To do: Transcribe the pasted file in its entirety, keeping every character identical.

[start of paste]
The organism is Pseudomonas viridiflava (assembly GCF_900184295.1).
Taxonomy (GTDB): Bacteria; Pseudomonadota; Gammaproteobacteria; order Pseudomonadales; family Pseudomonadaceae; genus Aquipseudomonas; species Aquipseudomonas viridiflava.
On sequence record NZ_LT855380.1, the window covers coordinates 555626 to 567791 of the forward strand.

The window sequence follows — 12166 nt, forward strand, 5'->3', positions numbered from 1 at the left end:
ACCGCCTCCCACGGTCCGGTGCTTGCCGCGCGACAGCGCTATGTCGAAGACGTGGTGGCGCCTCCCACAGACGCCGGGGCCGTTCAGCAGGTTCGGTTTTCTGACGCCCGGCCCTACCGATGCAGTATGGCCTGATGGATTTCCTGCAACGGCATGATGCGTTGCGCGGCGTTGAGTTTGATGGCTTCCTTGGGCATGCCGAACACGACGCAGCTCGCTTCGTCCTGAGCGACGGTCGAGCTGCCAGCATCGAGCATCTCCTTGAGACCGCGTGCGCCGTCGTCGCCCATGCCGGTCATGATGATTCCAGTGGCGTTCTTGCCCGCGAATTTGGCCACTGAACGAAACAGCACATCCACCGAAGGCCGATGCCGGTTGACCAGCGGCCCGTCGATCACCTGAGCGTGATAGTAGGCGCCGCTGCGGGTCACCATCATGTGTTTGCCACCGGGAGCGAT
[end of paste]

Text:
The organism is Pseudomonas viridiflava (assembly GCF_900184295.1).
Taxonomy (GTDB): Bacteria; Pseudomonadota; Gammaproteobacteria; order Pseudomonadales; family Pseudomonadaceae; genus Aquipseudomonas; species Aquipseudomonas viridiflava.
On sequence record NZ_LT855380.1, the window covers coordinates 555626 to 567791 of the forward strand.

The window sequence follows — 12166 nt, forward strand, 5'->3', positions numbered from 1 at the left end:
ACCGCCTCCCACGGTCCGGTGCTTGCCGCGCGACAGCGCTATGTCGAAGACGTGGTGGCGCCTCCCACAGACGCCGGGGCCGTTCAGCAGGTTCGGTTTTCTGACGCCCGGCCCTACCGATGCAGTATGGCCTGATGGATTTCCTGCAACGGCATGATGCGTTGCGCGGCGTTGAGTTTGATGGCTTCCTTGGGCATGCCGAACACGACGCAGCTCGCTTCGTCCTGAGCGACGGTCGAGCTGCCAGCATCGAGCATCTCCTTGAGACCGCGTGCGCCGTCGTCGCCCATGCCGGTCATGATGATTCCAGTGGCGTTCTTGCCCGCGAATTTGGCCACTGAACGAAACAGCACATCCACCGAAGGCCGATGCCGGTTGACCAGCGGCCCGTCGATCACCTGAGCGTGATAGTAGGCGCCGCTGCGGGTCACCATCATGTGTTTGCCACCGGGAGCGAT